Fourth Hottest Year in Earth’s Recorded History - Climate Report

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Global temperatures rose 1.5 degrees Fahrenheit (0.83 degrees Celsius) than the mean of warming from 1951 to 1980.

The National Oceanic and Atmospheric Administration released a 2018 climate assessment Wednesday, and the temperatures continue to climb.

Not content with being the fourth-hottest year since 1880, when it first became possible to collect reliable and consistent global temperatures, in the U.S. 2018 was the wettest year in 35 years and the third wettest since precipitation records began in 1895.

According to a study from the Goddard Institute for Space Studies at NASA, last year saw the Earth's fourth-highest global surface temperatures when compared to almost 138 years of records.


"2018 is yet again an extremely warm year on top of a long-term global warming trend", said GISS Director Gavin Schmidt.

In order to avoid the worst effects of climate change, global temperatures cannot exceed more than two degrees Celsius. Past year saw a pair of devastating hurricanes hit the eastern U.S., while record wildfires ravaged California. Additionally, parts of the southern Pacific Ocean and sections of the north and south Atlantic Ocean also saw record high sea-surface temperatures. South Dakota and Nebraska were the only two states to record temperatures below the 20th century average, the first time since 2014 any state experienced cooler years.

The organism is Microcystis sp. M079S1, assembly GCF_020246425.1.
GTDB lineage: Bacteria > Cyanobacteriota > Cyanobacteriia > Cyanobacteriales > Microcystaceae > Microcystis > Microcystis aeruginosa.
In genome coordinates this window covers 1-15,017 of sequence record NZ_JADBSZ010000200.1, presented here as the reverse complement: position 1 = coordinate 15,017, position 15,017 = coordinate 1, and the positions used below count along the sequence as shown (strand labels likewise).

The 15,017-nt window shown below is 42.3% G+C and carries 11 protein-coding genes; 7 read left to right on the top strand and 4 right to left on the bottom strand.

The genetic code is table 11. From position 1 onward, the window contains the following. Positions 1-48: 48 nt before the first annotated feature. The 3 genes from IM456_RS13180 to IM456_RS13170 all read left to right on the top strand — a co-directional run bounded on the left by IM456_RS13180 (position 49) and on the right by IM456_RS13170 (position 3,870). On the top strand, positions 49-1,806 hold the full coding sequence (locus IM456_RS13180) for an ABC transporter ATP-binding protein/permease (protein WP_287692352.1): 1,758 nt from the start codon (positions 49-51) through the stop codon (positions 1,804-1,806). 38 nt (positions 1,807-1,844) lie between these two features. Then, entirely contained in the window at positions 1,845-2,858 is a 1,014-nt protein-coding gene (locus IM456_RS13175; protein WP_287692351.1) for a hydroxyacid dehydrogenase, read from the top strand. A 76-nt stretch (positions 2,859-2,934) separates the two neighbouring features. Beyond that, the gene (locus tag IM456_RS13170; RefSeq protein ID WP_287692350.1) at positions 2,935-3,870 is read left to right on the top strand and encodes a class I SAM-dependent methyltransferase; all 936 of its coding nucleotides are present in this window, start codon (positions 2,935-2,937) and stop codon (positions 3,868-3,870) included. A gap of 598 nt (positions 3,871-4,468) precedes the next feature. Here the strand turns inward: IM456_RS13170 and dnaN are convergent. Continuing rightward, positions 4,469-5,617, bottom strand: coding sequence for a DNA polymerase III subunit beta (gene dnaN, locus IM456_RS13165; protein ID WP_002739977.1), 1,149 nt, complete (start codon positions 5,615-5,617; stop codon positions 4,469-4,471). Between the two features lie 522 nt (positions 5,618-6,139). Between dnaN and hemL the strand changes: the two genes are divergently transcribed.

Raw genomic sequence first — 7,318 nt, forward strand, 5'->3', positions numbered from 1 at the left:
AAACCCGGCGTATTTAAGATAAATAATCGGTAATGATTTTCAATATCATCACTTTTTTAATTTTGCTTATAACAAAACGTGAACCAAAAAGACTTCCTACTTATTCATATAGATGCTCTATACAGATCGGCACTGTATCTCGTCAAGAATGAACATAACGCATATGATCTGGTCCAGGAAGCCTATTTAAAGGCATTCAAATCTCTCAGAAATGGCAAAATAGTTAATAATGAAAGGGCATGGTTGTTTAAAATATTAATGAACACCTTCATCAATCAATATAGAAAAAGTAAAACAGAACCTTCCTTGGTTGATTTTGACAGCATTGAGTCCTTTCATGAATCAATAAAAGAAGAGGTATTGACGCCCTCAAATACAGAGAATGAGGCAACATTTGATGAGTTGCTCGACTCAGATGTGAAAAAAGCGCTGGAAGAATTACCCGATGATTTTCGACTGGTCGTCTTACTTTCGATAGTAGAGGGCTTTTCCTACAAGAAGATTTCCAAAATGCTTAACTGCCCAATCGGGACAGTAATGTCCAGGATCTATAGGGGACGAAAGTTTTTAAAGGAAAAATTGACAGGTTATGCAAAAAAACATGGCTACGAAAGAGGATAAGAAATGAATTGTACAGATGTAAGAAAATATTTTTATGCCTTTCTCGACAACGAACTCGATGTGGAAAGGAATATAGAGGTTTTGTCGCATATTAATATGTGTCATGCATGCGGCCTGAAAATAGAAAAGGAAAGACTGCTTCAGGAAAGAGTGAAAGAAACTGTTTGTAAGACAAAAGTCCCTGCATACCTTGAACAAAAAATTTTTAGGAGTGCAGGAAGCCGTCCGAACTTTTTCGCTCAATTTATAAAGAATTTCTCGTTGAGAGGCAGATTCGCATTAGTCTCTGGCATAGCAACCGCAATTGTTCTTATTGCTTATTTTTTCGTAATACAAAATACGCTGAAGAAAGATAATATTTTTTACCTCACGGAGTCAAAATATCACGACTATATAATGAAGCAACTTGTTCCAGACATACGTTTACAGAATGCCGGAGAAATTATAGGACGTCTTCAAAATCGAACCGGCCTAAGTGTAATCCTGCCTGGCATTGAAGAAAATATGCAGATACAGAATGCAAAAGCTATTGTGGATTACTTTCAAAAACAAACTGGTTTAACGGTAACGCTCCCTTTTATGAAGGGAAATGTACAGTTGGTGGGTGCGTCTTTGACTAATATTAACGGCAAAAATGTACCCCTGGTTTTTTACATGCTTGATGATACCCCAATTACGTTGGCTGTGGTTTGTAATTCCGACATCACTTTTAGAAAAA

Last December was the second-warmest December in the 139 years that records have been kept. Research scientists say increasing temperatures could lead to longer fire seasons and some extreme weather events.

Due to the dynamic character of global weather patterns, not every place of the Earth experiences the same levels of warming.


"If there was no warming of average temperatures, there would be about an even chance of a daily record high maximum or daily record low minimum occurring", said Meehl, who was not involved in the report.

In January, the same organization warned that levels of planet-warming carbon dioxide will rise by a near-record amount in 2019.

It appears highly likely, at least from today's perspective, that that line will be crossed, despite the fact that more than 190 countries have signed the Paris climate agreement, which sets targets for reducing greenhouse gas emissions. "These included the bad wildfires in California and the devastating hurricanes Florence and Michael, all of which bear the fingerprints of climate change".


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